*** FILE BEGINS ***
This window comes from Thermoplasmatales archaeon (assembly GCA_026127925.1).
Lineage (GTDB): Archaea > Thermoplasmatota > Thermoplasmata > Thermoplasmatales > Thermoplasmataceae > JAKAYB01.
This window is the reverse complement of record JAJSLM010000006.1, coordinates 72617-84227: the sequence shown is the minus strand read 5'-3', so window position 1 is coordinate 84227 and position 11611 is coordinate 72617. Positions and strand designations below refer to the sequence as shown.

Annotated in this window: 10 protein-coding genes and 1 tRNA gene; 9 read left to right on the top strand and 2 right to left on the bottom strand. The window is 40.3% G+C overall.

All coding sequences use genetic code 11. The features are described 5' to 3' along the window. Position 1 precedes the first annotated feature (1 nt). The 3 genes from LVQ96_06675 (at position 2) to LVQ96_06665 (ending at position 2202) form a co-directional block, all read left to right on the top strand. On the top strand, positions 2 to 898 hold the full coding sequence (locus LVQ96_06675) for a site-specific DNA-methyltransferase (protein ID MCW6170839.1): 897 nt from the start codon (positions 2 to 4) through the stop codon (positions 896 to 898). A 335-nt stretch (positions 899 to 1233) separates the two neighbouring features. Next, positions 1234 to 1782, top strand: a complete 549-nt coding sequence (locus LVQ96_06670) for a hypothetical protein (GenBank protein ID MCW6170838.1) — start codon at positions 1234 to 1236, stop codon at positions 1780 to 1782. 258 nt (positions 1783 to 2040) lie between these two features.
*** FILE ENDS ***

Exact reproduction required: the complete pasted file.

This window comes from Thermoplasmatales archaeon (assembly GCA_026127925.1).
Lineage (GTDB): Archaea > Thermoplasmatota > Thermoplasmata > Thermoplasmatales > Thermoplasmataceae > JAKAYB01.
This window is the reverse complement of record JAJSLM010000006.1, coordinates 72617-84227: the sequence shown is the minus strand read 5'-3', so window position 1 is coordinate 84227 and position 11611 is coordinate 72617. Positions and strand designations below refer to the sequence as shown.

Annotated in this window: 10 protein-coding genes and 1 tRNA gene; 9 read left to right on the top strand and 2 right to left on the bottom strand. The window is 40.3% G+C overall.

All coding sequences use genetic code 11. The features are described 5' to 3' along the window. Position 1 precedes the first annotated feature (1 nt). The 3 genes from LVQ96_06675 (at position 2) to LVQ96_06665 (ending at position 2202) form a co-directional block, all read left to right on the top strand. On the top strand, positions 2 to 898 hold the full coding sequence (locus LVQ96_06675) for a site-specific DNA-methyltransferase (protein ID MCW6170839.1): 897 nt from the start codon (positions 2 to 4) through the stop codon (positions 896 to 898). A 335-nt stretch (positions 899 to 1233) separates the two neighbouring features. Next, positions 1234 to 1782, top strand: a complete 549-nt coding sequence (locus LVQ96_06670) for a hypothetical protein (GenBank protein ID MCW6170838.1) — start codon at positions 1234 to 1236, stop codon at positions 1780 to 1782. 258 nt (positions 1783 to 2040) lie between these two features.